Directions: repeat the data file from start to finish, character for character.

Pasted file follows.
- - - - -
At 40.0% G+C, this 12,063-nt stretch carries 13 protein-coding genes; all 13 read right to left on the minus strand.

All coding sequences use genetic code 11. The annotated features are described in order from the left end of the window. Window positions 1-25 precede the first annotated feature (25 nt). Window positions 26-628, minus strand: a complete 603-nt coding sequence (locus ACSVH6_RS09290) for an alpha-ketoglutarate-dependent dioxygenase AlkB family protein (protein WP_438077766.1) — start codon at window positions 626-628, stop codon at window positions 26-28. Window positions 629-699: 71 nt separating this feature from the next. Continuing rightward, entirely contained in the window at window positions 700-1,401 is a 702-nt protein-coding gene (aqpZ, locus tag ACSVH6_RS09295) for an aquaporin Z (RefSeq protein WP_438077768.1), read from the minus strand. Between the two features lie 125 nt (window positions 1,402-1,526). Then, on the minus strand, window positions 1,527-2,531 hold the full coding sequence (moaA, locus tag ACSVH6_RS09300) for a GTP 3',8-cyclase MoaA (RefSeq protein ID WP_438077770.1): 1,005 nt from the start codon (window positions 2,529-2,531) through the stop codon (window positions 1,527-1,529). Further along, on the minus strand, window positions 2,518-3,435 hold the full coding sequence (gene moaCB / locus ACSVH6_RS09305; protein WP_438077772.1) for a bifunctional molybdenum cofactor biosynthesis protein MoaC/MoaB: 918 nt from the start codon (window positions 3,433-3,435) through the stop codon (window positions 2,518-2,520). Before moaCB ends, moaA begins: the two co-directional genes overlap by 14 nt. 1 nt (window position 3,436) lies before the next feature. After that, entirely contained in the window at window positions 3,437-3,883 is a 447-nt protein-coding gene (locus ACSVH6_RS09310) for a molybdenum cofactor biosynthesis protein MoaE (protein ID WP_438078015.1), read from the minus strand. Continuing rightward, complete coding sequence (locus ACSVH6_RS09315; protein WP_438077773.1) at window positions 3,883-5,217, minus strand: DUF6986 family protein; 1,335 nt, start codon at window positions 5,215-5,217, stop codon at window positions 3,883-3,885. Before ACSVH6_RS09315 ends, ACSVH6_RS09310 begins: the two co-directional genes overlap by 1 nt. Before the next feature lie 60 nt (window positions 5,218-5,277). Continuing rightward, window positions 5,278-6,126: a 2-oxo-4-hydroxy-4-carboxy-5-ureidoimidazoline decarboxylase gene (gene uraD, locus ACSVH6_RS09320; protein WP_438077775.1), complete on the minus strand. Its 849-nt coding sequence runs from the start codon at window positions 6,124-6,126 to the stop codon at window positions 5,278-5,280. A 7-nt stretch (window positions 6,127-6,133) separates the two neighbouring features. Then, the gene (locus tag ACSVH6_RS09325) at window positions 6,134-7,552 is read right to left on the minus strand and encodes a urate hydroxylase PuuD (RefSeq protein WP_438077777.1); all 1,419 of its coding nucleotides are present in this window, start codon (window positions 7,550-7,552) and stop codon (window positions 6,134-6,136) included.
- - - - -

At 40.0% G+C, this 12,063-nt stretch carries 13 protein-coding genes; all 13 read right to left on the minus strand.

All coding sequences use genetic code 11. The annotated features are described in order from the left end of the window. Window positions 1-25 precede the first annotated feature (25 nt). Window positions 26-628, minus strand: a complete 603-nt coding sequence (locus ACSVH6_RS09290) for an alpha-ketoglutarate-dependent dioxygenase AlkB family protein (protein WP_438077766.1) — start codon at window positions 626-628, stop codon at window positions 26-28. Window positions 629-699: 71 nt separating this feature from the next. Continuing rightward, entirely contained in the window at window positions 700-1,401 is a 702-nt protein-coding gene (aqpZ, locus tag ACSVH6_RS09295) for an aquaporin Z (RefSeq protein WP_438077768.1), read from the minus strand. Between the two features lie 125 nt (window positions 1,402-1,526). Then, on the minus strand, window positions 1,527-2,531 hold the full coding sequence (moaA, locus tag ACSVH6_RS09300) for a GTP 3',8-cyclase MoaA (RefSeq protein ID WP_438077770.1): 1,005 nt from the start codon (window positions 2,529-2,531) through the stop codon (window positions 1,527-1,529). Further along, on the minus strand, window positions 2,518-3,435 hold the full coding sequence (gene moaCB / locus ACSVH6_RS09305; protein WP_438077772.1) for a bifunctional molybdenum cofactor biosynthesis protein MoaC/MoaB: 918 nt from the start codon (window positions 3,433-3,435) through the stop codon (window positions 2,518-2,520). Before moaCB ends, moaA begins: the two co-directional genes overlap by 14 nt. 1 nt (window position 3,436) lies before the next feature. After that, entirely contained in the window at window positions 3,437-3,883 is a 447-nt protein-coding gene (locus ACSVH6_RS09310) for a molybdenum cofactor biosynthesis protein MoaE (protein ID WP_438078015.1), read from the minus strand. Continuing rightward, complete coding sequence (locus ACSVH6_RS09315; protein WP_438077773.1) at window positions 3,883-5,217, minus strand: DUF6986 family protein; 1,335 nt, start codon at window positions 5,215-5,217, stop codon at window positions 3,883-3,885. Before ACSVH6_RS09315 ends, ACSVH6_RS09310 begins: the two co-directional genes overlap by 1 nt. Before the next feature lie 60 nt (window positions 5,218-5,277). Continuing rightward, window positions 5,278-6,126: a 2-oxo-4-hydroxy-4-carboxy-5-ureidoimidazoline decarboxylase gene (gene uraD, locus ACSVH6_RS09320; protein WP_438077775.1), complete on the minus strand. Its 849-nt coding sequence runs from the start codon at window positions 6,124-6,126 to the stop codon at window positions 5,278-5,280. A 7-nt stretch (window positions 6,127-6,133) separates the two neighbouring features. Then, the gene (locus tag ACSVH6_RS09325) at window positions 6,134-7,552 is read right to left on the minus strand and encodes a urate hydroxylase PuuD (RefSeq protein WP_438077777.1); all 1,419 of its coding nucleotides are present in this window, start codon (window positions 7,550-7,552) and stop codon (window positions 6,134-6,136) included.